Hawking HWU8DD Dish any good for extending WIFI range ?

Discussion in 'Wireless Internet' started by wbsurfver, Dec 16, 2007.

  1. 100% Backwards. All access points operate in 'open' mode *unless* specific
    action is taken to close access. At a minimum, you have to enter an
    encryption key, before you can use encrypted mode operation.

    Yes, encryption _is_ recommended. To those who bother to read the directions.
    And there's nothing that says anybody _has_ to read the directions before
    hooking an Access point up.
    Arguing "implied permission" is always an uphill battle.

    If there is an 'unsecured' telephone termination block in a public area
    do you have 'tacit' permission to connect a telephone, and dial a call?`

    If a car is stopped, unattended, with the keys in it and the doors
    unlocked, do you have 'tacit' permission to take it for a joy ride?

    How about failure to close the curtains/drapes/shades before undressing...
    is that 'tacit permission' for a peeping tom?

    Heck, competent experts can't even agree as to the 'tacit permission' for
    copying that goes on with posting an article to USENET. are remote servers
    infringing the authors copyright when the forward it to another server?
    Or when they forward it to a mere user? Can _that_ user make copies for others?
    That's easy. Like with copyright, if you don't have express permission,
    *don't* do it.
    Robert Bonomi, Dec 17, 2007
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  2. This is a new revelation to me. Is this a modern snipe hunt?
    Lone Haranguer, Dec 17, 2007
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  3. Actually there are 3 wifi signals showing up, ALL are open access. The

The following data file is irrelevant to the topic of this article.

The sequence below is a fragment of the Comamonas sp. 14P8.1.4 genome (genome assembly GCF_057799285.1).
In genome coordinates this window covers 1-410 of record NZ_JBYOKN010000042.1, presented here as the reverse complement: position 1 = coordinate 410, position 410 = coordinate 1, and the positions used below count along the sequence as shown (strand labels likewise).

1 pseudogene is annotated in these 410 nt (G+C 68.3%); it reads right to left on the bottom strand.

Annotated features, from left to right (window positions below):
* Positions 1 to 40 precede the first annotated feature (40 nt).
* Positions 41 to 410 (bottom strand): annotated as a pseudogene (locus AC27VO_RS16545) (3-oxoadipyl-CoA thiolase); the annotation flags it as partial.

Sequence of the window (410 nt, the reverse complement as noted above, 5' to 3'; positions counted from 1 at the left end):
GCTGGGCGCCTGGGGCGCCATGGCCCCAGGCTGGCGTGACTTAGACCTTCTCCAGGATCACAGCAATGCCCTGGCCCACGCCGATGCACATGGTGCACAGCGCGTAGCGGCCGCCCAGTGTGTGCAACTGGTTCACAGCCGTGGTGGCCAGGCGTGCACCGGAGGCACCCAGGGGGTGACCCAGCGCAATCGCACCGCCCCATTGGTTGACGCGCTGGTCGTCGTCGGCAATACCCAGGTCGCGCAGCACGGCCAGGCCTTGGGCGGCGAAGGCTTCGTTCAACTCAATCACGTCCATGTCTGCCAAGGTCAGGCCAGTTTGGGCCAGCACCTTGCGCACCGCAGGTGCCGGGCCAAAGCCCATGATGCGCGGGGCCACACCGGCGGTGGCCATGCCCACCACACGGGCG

one I'm authorized to use is a QWEST DSL belonging to the resort. There
    is also a LINKSYS and BELKIN, all 3 work with my MN-510 with no problem
    or special configuration. Plug it in and it works.
    I'll double check that.
    Yes. Same result.
    Using XP Home and I've run the troubleshooting help without success.
    Lone Haranguer, Dec 17, 2007
  4. Good. The eliminates the access point as the source of the problem.
    That leaves the HWU8DD, XP, or some kind of weird incompatibility.

    Incidentally, try connecting to the other two access points. If those
    work, but the Qwest access point does not, it's some kind of
    configuration issue, probably a MAC address filter in the Qwest access
    WEP is commonly a problem.
    Good. That eliminates XP and the computah as the possible culprit.
    We're down to the HWU8DD, the configuration, filtering, firmware(?),
    and the position of the moon.
    I'll wager that you haven't tried enabling WZC (wireless zero config)
    logging. That's because its a verbose mess of incomprehensible
    gibberish. However, both Microsoft and I consider it great fun to
    drive users nuts, so I'll supply instructions.

    1. Make sure that you are using WZC and not the connection manager
    that comes with the HWU8DD. This may not be possible as some USB
    wireless devices insist that you use their connection manager.

    2. Download and skim (do not read) MS Support Guide for Wireless
    Diagnostics and Troubleshooting:

    3. To enable or disable logging, run:
    netsh ras set tracing * enable
    netsh ras set tracing * disable

    4. You will find various log files in the sub-directory:
    Look for:
    which contains the connection logging data.

    Good luck.
    Jeff Liebermann, Dec 17, 2007
  5. -bonomi.com (Robert Bonomi) hath wroth:
    Not all. 2wire Wireless routers arrive secure by default. The
    factory pre-assigns the SSID, WEP/WPA key, and re-configuration
    password, which are printed on a label stuck onto the bottom of the
    device. This is the way it should be done, but the bottom of the line
    wireless manufacturers are waiting for litigatory or divine
    inspiration to do the same.